As a type of aggressive tumour, the factors involved in tumour progression and metastasis of ACC remains unclear. In this study, we assessed the clinical significance of FSCN1 and FOXM1 based on RNA expression data from the TCGA ACC cohort and IHC staining results from a West China Hospital cohort. Both EMT-related genes were found to be overexpressed and correlated with immune signatures and prognosis of ACC patients. These findings increased our understanding of the potential role of a metastatic signature in ACC.

As described recently in the Florence ACC series (n = 37), Kaplan-Meier analysis of immunohistochemical expression also showed a significant correlation between Fascin-1 and prognosis of ACC [21]. These consistent findings from different countries and races further strengthen our results and confirmed the potential of FSCN1 as a prognostic marker in ACC. Additionally, we have shown that although a significant correlation between FSCN1/FOXM1 and advanced clinical stage was found, they were considered as independent prognostic indicators along with the well-recognized Ki-67 index in the overall survival analysis.

Clinically, multiple parameters were reported to be correlated with overall survival of ACC patients, including age, hormone secretion, Weiss score, ki67 index and the resection (R) status [29, 30, 31, 32, 33, 34]. R. Libé et al. analysed the advanced ACC in ENSAT dataset and found that GRAS parameters (Grade, R status, Age and Symptoms) successfully stratified the different prognosis of patients [35]. Adjuvant mitotane significantly decreased the recurrence rate and mortality after resection of ACC in patients without distant metastasis [36]. However, due to the small proportion of ACC patients receiving mitotane or other adjuvant therapy treatment in our cohort (n = 8), the prognostic influence of FSCN1 and FOXM1 in the subgroup for adjuvant therapy were not successfully observed.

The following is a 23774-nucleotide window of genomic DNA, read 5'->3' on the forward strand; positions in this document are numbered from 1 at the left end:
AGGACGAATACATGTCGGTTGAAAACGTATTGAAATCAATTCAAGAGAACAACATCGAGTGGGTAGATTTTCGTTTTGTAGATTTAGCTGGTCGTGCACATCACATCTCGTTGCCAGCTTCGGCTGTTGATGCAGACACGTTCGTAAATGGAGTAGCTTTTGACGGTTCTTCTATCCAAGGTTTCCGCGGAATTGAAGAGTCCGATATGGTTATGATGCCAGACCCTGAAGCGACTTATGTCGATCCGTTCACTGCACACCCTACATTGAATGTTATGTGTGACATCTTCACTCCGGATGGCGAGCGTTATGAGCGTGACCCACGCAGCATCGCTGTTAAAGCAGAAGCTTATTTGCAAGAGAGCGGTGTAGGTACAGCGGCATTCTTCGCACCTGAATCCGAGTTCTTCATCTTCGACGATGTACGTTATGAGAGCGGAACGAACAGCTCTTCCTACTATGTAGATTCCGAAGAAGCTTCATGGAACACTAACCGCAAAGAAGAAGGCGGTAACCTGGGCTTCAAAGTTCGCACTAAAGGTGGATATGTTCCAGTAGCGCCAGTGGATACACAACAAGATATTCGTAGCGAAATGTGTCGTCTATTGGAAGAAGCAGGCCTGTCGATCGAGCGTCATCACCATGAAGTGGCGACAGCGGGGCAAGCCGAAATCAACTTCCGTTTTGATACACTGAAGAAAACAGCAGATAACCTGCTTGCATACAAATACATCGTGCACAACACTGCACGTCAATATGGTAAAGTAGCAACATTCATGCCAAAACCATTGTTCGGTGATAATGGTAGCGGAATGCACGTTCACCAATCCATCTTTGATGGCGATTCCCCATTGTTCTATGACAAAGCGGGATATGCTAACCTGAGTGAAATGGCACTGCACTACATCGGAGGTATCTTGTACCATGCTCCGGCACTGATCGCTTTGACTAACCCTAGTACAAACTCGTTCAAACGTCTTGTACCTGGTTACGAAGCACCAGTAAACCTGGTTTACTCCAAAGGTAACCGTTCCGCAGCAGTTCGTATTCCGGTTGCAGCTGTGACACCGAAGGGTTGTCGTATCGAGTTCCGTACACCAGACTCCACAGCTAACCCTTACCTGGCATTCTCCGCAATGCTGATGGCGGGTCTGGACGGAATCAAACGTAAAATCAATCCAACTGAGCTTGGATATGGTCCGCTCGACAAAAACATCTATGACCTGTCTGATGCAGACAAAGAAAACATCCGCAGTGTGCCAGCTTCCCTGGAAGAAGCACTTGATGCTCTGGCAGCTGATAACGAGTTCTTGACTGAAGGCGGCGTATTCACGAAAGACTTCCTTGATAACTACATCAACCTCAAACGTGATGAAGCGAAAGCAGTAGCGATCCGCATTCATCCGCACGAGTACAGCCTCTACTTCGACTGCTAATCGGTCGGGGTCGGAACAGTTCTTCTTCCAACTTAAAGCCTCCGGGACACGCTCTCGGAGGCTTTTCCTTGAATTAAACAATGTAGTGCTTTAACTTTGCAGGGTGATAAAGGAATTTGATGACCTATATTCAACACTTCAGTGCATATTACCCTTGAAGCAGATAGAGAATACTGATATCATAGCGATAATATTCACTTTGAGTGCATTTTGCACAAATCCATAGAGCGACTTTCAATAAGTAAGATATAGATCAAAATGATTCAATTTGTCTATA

The prognostic influence of FSCN1 and FOXM1 were also assessed in subgroups for different treatments, margin status and ki-67 status. For patients who underwent open surgery, had negative margin status or a low ki-67 index, higher expression of FSCN1 or FOXM1 could be regarded as a potential risk for poor prognosis. In addition to those well-recognized clinicopathological parameters, we further identified that these two EMT-related genes may be used as biomarkers for low-risk ACCs in a traditional sense.

During the initial process of EMT-related metastasis and invasion, the changes that suppress anti-tumour immunity in the tumour microenvironment are occurring in parallel [37]. Chen L et al. reported that the miR-200/ZEB1 axis could regulate the EMT signature on tumour cells and simultaneously target the PD-L1, leading to CD8+ T cell immunosuppression and metastasis [38]. Here, we observed that as one of the most promising T cell target antigens, FSCN1 is also thought to be positively correlated with T cell response [39]. Thus, the newfound negative correlation between FSCN1 and CD8+ T cells further indicates the existence of a potential immunosuppressive signal.

The limitations of this study include that, due to the limited frozen ACC samples available, we did not perform additional full-quantitative experiments to validate the expression of FSCN1 and FOXM1 mRNA in the WCH cohort. The underlying mechanism of the association between FSCN1/FOXM1 and an immune signature is unclear and requires further investigation.

Conclusions

Overexpression of FSCN1 and FOXM1 were correlated with immune status in the ACC microenvironment. Both EMT-related genes were regarded as independent prognostic factors in ACC.

Notes

Author contributions

JL participated in study design, performed the study, and prepared the manuscript. ZL, LZ and YZ participated in study design, data analysis, and manuscript editing. XW, YT, CZ, KW, FZ1 and FZ2 helped with data analysis. YZ and YL conceived of study and participated in its design and coordination, and manuscript editing. All the authors read and approved this manuscript.

Funding

This work was supported by the Science and Technology Foundation of the Sichuan Province (2016FZ0099 to XW and 2017SZ0123 to ZL), and the 1.3.5 project for disciplines of excellence, West China Hospital, Sichuan University. The funders had no role in study design, data collection and analysis, decision to publish, or preparation of the manuscript.

Ethics approval and consent to participate

This study conformed strictly to the ethical guidelines of the Declaration of Helsinki and was approved by the West China Hospital of Sichuan University Biomedical Research Ethics Committee. All subjects provided written informed consent in accordance to the West China Hospital of Sichuan University Biomedical Research Ethics Committee protocols.

Consent for publication

Not applicable.

Competing interests

The authors declare that they have no competing interest.

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Authors and Affiliations

  1. 1.Institute of Urology, Department of UrologyWest China Hospital, Sichuan UniversityChengduChina
  2. 2.Department of Pediatric Surgery, West China HospitalSichuan UniversityChengduChina